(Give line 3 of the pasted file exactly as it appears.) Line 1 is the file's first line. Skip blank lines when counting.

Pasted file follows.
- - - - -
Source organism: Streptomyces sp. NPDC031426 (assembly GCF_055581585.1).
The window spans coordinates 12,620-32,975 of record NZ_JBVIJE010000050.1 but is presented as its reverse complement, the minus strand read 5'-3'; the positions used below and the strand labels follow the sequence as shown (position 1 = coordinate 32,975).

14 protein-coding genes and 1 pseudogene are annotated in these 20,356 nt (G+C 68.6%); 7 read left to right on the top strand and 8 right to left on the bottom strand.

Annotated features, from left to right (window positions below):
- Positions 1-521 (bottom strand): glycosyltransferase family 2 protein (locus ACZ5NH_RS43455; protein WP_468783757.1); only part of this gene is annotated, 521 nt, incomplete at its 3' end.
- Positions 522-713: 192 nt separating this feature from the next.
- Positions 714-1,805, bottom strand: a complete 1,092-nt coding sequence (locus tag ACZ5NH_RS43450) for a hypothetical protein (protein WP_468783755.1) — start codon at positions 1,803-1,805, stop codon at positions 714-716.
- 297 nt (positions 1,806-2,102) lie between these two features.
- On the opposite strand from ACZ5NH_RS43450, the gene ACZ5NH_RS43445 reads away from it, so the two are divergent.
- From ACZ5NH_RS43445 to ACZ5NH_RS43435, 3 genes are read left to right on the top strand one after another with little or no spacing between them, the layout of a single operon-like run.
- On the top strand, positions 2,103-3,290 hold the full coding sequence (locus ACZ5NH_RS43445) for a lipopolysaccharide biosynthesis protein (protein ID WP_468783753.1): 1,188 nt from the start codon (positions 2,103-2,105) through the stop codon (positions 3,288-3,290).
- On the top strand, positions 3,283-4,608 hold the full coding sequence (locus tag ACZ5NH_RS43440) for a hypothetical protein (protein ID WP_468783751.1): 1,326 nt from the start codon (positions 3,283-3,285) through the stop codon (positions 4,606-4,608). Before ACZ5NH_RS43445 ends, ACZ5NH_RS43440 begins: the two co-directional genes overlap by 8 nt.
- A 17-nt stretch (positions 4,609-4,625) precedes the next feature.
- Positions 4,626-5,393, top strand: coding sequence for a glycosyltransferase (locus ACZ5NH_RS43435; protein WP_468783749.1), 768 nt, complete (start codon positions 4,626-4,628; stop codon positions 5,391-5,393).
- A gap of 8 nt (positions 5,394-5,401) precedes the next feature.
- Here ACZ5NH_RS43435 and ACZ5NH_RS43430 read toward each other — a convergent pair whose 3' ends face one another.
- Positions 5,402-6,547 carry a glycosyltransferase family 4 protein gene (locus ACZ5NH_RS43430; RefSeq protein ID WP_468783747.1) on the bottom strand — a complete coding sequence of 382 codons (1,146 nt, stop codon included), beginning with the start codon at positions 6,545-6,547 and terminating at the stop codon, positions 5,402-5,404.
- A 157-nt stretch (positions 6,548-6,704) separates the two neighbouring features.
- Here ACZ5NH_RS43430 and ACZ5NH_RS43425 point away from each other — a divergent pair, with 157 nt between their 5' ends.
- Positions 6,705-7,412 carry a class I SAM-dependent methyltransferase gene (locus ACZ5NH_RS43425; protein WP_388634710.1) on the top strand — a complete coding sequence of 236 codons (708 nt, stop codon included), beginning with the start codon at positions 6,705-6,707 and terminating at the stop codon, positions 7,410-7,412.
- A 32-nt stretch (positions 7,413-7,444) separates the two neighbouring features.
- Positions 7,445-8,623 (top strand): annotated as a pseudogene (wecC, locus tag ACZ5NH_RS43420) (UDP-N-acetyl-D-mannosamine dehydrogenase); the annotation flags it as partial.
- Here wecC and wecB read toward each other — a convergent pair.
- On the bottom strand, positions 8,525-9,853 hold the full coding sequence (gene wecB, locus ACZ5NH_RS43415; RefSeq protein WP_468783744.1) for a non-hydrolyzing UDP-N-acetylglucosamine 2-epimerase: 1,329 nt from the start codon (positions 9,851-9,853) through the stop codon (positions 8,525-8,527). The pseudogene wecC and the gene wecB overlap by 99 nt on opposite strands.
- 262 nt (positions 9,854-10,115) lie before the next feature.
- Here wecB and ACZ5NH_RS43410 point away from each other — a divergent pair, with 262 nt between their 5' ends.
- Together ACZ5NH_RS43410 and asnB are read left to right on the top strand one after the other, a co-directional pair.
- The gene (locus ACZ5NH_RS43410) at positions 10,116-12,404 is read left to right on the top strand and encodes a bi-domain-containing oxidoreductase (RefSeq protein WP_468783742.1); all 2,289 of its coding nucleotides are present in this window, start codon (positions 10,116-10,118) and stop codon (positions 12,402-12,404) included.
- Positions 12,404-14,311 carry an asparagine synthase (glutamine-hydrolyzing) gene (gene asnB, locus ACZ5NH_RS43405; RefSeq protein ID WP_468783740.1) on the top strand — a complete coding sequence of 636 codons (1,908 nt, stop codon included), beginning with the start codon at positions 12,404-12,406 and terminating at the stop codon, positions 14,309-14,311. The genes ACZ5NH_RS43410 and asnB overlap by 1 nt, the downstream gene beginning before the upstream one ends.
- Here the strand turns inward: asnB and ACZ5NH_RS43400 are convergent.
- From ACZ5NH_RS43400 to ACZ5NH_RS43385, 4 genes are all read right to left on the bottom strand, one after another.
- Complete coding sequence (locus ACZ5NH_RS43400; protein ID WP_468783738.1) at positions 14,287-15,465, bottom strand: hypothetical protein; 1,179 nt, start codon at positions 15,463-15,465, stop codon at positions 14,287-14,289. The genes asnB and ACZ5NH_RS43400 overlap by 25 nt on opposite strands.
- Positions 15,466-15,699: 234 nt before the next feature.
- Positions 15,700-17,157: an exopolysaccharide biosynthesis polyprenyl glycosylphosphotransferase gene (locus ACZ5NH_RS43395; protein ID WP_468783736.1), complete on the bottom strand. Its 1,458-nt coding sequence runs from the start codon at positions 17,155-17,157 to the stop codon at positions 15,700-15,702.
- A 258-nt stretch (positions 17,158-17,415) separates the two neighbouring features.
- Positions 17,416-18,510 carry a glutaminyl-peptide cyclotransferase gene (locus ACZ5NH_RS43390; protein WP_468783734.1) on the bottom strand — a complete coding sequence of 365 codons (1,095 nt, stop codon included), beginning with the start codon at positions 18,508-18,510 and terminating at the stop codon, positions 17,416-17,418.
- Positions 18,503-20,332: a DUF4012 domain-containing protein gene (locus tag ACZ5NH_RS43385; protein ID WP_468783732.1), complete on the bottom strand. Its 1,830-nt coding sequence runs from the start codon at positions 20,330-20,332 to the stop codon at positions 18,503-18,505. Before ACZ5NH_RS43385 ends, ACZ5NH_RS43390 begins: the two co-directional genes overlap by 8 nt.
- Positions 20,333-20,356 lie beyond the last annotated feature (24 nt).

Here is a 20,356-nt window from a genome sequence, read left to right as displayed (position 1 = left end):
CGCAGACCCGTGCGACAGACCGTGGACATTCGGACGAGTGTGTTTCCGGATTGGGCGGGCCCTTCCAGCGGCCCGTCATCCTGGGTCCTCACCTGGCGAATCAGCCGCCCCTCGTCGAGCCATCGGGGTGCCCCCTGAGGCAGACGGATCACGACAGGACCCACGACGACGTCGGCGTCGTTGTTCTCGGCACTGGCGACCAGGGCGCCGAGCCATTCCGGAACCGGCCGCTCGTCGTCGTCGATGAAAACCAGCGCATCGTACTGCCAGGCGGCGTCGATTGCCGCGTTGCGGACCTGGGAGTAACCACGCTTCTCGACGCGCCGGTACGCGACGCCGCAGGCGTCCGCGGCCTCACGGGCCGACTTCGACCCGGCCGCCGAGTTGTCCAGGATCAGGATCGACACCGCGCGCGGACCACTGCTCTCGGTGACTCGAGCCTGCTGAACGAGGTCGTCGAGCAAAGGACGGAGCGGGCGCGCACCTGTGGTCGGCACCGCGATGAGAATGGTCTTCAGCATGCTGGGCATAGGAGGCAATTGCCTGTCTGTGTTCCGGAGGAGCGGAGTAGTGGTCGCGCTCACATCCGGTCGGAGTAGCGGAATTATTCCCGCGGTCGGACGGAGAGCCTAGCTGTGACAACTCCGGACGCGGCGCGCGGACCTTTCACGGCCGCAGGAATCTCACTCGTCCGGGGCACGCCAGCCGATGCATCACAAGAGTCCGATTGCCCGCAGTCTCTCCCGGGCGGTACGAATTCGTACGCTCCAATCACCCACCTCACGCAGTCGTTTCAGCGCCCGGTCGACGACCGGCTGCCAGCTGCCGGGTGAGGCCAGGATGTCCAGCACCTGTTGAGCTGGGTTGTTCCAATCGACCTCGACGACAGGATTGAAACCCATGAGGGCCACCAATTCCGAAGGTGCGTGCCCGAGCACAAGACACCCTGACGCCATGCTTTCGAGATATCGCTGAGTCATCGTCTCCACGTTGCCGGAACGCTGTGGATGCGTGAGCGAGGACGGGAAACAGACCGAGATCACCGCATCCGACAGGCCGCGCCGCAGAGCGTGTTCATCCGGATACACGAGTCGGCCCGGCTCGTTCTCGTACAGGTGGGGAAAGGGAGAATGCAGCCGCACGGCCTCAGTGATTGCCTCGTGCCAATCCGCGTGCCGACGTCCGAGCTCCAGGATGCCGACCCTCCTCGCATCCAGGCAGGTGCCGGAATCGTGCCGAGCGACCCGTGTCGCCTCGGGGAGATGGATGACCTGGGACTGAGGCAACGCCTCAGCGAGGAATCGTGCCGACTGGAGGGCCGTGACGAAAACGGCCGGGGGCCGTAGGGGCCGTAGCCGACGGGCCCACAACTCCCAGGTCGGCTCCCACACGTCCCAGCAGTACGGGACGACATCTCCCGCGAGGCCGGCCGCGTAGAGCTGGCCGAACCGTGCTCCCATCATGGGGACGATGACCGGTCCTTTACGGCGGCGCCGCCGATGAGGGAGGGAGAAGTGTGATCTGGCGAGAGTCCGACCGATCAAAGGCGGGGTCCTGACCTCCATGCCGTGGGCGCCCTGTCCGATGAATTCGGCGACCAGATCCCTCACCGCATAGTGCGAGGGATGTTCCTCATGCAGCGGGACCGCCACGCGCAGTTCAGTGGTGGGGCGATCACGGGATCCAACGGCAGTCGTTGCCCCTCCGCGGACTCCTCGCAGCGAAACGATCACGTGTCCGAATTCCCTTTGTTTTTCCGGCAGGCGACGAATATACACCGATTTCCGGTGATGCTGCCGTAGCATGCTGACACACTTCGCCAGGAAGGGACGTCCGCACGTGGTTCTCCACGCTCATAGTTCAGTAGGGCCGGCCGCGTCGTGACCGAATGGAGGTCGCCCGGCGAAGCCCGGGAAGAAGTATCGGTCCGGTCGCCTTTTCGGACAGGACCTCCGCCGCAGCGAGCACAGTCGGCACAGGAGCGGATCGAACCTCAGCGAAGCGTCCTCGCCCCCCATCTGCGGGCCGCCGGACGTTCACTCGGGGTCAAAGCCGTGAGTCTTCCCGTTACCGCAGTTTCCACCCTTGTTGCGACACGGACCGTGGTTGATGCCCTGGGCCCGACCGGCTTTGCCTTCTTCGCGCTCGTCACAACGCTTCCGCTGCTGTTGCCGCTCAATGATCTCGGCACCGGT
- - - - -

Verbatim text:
14 protein-coding genes and 1 pseudogene are annotated in these 20,356 nt (G+C 68.6%); 7 read left to right on the top strand and 8 right to left on the bottom strand.